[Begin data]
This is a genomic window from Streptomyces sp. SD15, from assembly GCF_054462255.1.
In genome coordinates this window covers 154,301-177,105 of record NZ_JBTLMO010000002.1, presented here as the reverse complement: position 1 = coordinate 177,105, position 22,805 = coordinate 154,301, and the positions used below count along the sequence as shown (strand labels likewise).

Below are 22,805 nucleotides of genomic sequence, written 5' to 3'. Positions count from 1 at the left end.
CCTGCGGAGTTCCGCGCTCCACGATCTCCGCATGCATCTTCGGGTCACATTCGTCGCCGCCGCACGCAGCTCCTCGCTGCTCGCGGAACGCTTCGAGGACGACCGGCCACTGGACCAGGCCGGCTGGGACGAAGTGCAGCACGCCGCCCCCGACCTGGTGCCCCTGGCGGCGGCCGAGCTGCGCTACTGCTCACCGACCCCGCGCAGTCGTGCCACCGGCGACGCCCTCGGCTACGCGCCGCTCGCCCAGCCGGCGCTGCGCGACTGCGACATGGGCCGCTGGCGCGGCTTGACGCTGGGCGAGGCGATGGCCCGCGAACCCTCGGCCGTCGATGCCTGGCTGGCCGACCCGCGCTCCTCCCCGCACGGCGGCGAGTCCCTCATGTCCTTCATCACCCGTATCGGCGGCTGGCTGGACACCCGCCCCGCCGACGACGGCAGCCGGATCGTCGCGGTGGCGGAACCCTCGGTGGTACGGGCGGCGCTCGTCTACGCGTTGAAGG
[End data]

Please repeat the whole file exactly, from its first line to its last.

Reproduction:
This is a genomic window from Streptomyces sp. SD15, from assembly GCF_054462255.1.
In genome coordinates this window covers 154,301-177,105 of record NZ_JBTLMO010000002.1, presented here as the reverse complement: position 1 = coordinate 177,105, position 22,805 = coordinate 154,301, and the positions used below count along the sequence as shown (strand labels likewise).

Below are 22,805 nucleotides of genomic sequence, written 5' to 3'. Positions count from 1 at the left end.
CCTGCGGAGTTCCGCGCTCCACGATCTCCGCATGCATCTTCGGGTCACATTCGTCGCCGCCGCACGCAGCTCCTCGCTGCTCGCGGAACGCTTCGAGGACGACCGGCCACTGGACCAGGCCGGCTGGGACGAAGTGCAGCACGCCGCCCCCGACCTGGTGCCCCTGGCGGCGGCCGAGCTGCGCTACTGCTCACCGACCCCGCGCAGTCGTGCCACCGGCGACGCCCTCGGCTACGCGCCGCTCGCCCAGCCGGCGCTGCGCGACTGCGACATGGGCCGCTGGCGCGGCTTGACGCTGGGCGAGGCGATGGCCCGCGAACCCTCGGCCGTCGATGCCTGGCTGGCCGACCCGCGCTCCTCCCCGCACGGCGGCGAGTCCCTCATGTCCTTCATCACCCGTATCGGCGGCTGGCTGGACACCCGCCCCGCCGACGACGGCAGCCGGATCGTCGCGGTGGCGGAACCCTCGGTGGTACGGGCGGCGCTCGTCTACGCGTTGAAGG